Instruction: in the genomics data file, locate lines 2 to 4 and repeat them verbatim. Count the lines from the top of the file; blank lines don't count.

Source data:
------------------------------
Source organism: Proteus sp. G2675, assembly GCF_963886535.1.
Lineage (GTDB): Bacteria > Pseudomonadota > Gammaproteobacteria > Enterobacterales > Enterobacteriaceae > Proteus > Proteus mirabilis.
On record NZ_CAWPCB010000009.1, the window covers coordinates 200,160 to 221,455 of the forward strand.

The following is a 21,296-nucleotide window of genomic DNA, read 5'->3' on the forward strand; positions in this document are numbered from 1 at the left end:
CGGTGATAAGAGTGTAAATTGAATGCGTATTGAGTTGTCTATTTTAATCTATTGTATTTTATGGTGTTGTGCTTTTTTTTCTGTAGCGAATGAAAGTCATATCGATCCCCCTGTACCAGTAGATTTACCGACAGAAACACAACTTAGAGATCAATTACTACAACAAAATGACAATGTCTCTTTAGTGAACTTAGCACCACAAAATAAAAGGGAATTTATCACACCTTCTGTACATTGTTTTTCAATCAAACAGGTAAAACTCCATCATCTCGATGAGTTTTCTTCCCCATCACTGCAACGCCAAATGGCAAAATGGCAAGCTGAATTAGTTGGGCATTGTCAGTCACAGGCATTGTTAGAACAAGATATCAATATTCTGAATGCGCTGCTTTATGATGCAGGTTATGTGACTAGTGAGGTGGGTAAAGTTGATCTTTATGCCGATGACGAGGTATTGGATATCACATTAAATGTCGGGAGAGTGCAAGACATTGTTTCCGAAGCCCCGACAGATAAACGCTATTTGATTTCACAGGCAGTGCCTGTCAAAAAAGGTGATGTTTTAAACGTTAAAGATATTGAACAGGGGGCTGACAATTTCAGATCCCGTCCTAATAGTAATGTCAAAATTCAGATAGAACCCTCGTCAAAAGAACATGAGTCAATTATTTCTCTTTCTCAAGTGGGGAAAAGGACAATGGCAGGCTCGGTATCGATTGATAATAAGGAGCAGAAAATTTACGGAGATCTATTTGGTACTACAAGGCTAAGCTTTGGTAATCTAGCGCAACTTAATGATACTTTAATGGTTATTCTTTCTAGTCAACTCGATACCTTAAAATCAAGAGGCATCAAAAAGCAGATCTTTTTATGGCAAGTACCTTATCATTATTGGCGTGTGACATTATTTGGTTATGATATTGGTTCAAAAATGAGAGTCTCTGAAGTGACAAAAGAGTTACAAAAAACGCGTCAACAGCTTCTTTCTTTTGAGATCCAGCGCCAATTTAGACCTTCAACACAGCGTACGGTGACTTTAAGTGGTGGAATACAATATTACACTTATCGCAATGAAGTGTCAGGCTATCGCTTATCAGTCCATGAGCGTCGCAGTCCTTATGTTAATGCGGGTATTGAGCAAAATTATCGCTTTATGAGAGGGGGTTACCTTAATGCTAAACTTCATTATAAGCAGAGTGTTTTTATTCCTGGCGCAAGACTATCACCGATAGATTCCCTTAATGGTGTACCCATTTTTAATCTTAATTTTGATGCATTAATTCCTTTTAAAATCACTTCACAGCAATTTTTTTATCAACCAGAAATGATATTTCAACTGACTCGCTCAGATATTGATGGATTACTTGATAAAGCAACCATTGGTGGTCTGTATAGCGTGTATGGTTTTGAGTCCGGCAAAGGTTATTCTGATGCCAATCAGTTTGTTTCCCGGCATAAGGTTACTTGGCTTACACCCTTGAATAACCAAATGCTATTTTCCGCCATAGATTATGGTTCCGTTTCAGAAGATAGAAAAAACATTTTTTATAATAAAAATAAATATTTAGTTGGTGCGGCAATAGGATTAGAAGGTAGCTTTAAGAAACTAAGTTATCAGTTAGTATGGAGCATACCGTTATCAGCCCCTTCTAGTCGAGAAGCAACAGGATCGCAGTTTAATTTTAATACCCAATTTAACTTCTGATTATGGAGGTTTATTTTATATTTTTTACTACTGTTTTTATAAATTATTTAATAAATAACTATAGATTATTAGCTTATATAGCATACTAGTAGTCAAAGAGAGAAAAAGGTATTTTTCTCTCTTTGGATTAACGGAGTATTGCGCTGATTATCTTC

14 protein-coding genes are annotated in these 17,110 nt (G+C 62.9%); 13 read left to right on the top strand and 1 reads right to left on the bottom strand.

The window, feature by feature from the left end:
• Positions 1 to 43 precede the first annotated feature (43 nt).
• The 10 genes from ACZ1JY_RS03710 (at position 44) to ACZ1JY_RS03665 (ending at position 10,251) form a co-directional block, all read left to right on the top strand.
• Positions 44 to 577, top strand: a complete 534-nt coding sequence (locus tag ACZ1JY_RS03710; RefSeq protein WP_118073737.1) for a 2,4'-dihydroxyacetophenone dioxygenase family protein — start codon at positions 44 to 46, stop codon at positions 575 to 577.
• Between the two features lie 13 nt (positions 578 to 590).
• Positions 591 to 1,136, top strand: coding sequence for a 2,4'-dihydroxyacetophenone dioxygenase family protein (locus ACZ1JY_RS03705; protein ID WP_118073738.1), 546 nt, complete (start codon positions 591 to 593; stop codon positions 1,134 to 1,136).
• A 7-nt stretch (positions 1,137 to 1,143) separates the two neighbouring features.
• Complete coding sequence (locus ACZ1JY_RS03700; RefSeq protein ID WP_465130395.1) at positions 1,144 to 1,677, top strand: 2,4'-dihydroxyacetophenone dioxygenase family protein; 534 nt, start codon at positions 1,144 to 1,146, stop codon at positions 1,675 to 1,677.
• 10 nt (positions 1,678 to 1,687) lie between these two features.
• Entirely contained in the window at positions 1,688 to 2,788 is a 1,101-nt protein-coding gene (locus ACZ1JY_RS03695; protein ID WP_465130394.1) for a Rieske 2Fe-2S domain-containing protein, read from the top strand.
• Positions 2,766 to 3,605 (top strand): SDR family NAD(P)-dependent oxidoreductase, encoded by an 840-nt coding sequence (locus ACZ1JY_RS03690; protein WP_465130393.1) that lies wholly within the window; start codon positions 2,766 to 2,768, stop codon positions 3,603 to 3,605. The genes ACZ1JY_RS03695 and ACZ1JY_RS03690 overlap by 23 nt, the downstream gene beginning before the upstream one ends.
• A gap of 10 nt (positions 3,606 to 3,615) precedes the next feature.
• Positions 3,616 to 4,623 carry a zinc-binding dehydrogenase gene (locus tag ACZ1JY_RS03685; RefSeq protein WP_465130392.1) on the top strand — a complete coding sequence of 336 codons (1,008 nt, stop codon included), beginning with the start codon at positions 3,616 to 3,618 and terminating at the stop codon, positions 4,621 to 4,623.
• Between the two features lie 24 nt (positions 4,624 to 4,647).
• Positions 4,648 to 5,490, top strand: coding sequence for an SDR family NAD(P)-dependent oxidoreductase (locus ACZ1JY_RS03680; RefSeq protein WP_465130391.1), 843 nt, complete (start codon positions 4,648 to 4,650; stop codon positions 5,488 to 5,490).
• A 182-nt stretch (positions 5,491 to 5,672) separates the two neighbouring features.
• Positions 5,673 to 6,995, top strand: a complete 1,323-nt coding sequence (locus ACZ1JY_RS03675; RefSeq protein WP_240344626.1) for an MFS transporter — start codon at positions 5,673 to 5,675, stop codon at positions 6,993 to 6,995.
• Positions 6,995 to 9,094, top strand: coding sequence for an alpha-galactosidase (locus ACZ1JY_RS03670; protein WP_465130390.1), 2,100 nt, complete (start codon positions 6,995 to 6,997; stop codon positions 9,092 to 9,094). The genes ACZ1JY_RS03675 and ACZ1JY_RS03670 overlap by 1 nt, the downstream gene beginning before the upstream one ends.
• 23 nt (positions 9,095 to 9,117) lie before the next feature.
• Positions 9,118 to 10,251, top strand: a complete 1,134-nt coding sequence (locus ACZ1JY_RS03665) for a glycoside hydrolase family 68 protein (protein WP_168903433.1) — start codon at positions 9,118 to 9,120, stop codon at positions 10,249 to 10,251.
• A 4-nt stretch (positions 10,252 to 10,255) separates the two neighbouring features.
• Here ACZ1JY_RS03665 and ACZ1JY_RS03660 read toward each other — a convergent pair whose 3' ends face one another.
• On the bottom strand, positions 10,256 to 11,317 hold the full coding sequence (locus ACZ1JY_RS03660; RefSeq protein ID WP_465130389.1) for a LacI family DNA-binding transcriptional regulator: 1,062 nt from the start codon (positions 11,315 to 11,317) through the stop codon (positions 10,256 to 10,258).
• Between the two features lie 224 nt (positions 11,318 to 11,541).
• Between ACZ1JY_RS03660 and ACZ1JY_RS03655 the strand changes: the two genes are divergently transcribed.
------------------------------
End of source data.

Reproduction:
Lineage (GTDB): Bacteria > Pseudomonadota > Gammaproteobacteria > Enterobacterales > Enterobacteriaceae > Proteus > Proteus mirabilis.
On record NZ_CAWPCB010000009.1, the window covers coordinates 200,160 to 221,455 of the forward strand.

The following is a 21,296-nucleotide window of genomic DNA, read 5'->3' on the forward strand; positions in this document are numbered from 1 at the left end: